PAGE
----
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Route to Market & Supply Chain Blog

FMCG Retailers: Large chains v discounters. Time for a change?

Posted by Dave Jordan on Wed, Oct 01, 2014

The municipality in Voluntari near Bucharest is not noted for its town planning excellence. Our local Silicone Valley of Str Erou Iancu Nicolae contains at least 11 education establishments. There should be no surprise at all that twice per day during school term time the road is gridlocked and even a nimble motorbike rider struggles to navigate the badly parked “Chelsea Tractors”. Someone even has a horrible pink 4WD. Pink! This could possibly be owned by Lady Penelope of Pipera.

Trailing only slightly behind schools is the number of supermarkets in a very small geography. Currently, we have 4 Mega Image (Delhaize) shops, 2 Carrefour Market, 1 Penny, 1 Lidl and 1 independent 24/7 outlet in the greater Silicone Valley area. If you look over one of the large walls along the road you can also see a Billa slowly rising from the mud just a few metres from a Mega Image on the opposite side of the road.

Do we really need all of this FMCG retail capacity? Pipera is not hugely populated so I think it is fair to say not all of these outlets will be sustainable. Without doubt not all of them will be profitable so at some time in the not too distant future we will see a couple dropping out of the race. Before that happens there will be the inevitable price war as the retailers try and defend volumes ahead of profit. Great news for consumers but worrying for retailers already under the discounter price cosh in Western Europe.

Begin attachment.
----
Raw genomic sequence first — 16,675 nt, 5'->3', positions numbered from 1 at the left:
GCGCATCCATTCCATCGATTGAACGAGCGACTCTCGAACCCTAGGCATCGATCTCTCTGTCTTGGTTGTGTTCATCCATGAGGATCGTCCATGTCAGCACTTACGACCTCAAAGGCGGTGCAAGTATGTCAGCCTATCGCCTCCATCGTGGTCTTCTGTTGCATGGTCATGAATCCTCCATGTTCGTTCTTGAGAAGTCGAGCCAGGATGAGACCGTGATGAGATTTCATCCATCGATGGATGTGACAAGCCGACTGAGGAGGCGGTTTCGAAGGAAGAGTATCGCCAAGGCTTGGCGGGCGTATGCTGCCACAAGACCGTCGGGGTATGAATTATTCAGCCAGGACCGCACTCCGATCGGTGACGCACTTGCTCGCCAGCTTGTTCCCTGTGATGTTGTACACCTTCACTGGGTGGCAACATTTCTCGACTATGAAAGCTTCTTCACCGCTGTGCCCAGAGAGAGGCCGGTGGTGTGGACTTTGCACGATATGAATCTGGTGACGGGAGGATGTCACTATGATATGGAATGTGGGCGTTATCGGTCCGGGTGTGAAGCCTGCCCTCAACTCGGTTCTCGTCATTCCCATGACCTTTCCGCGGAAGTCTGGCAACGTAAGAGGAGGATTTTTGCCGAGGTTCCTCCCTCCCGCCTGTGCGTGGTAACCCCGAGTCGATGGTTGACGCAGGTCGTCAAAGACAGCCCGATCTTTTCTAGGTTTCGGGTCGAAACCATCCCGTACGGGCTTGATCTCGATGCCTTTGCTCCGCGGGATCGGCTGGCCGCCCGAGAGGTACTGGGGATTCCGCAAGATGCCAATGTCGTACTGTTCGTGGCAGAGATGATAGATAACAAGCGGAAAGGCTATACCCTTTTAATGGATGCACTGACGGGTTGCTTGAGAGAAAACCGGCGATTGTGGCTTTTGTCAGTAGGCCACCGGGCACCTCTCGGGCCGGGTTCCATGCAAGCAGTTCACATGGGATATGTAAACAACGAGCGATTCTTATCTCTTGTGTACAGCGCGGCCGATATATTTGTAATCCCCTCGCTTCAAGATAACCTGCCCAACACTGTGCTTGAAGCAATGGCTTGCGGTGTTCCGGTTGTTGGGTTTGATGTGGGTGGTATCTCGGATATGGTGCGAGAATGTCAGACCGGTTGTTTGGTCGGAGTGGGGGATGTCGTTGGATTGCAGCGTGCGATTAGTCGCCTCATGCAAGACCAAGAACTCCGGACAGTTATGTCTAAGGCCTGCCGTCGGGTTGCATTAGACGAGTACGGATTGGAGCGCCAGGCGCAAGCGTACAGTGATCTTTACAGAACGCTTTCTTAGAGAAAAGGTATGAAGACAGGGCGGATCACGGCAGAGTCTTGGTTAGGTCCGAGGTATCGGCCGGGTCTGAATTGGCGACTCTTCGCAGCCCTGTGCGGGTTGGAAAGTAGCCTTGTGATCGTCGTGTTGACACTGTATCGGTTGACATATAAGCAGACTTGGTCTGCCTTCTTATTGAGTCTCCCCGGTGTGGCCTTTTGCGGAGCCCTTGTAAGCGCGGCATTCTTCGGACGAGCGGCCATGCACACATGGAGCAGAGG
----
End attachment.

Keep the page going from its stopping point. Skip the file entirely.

In UK at least, the discounters took some time to understand the shopping habits and attitudes of the UK shopper and in that time the usual big-name suspects continued developing out of town stores and internet shopping. Once the discounter threat became apparent they all opened new high street formats that made goods more locally available and also a cosy throwback to the good old days – 1960’s probably.FMCG_Retail_Brands_Supply_Chain

Now the discounters can see past those stiff upper lips they have really hurt the traditional retailers right where it hurts and as far as I can see they will continue to do so. How can the big names fight back? What can they do differently that they have not already tried? I have no doubt Tesco will recover from the accounting gaffe but I fear they will not reach the same dominant heights again.

Here is a thought. If all the FMCG giants are tired of retailers paying their invoices in 30, 60 or more days – with deductions - while the retailers themselves get most of their income in cash at point of sale, why not set up retail outlets? Unilever, Kimberly Clark, Heineken, Pepsico, Kelloggs and Mars, for example, could set up a supermarket chain that contains many of the worlds’ top brands in a largely complementary environment.

Slick supply chains could avoid retailer platforms where product is inevitably damaged, lost or both. The cost and frustration of transport queuing at warehouses or shops for an agreed slot which is hours overdue could be avoided. No more listing fees? Such producer shops would provide what consumers need rather than what retailers want to sell driven by margin or discount.

Maybe it is just too far-fetched but discounters cannot/will not support branded producer aspirations alone while the large chains flounder.

Image courtesy of sploid.gizmodo.com

Tags: FMCG, Dave Jordan, Supply Chain, Forecasting & Demand Planning, Sales

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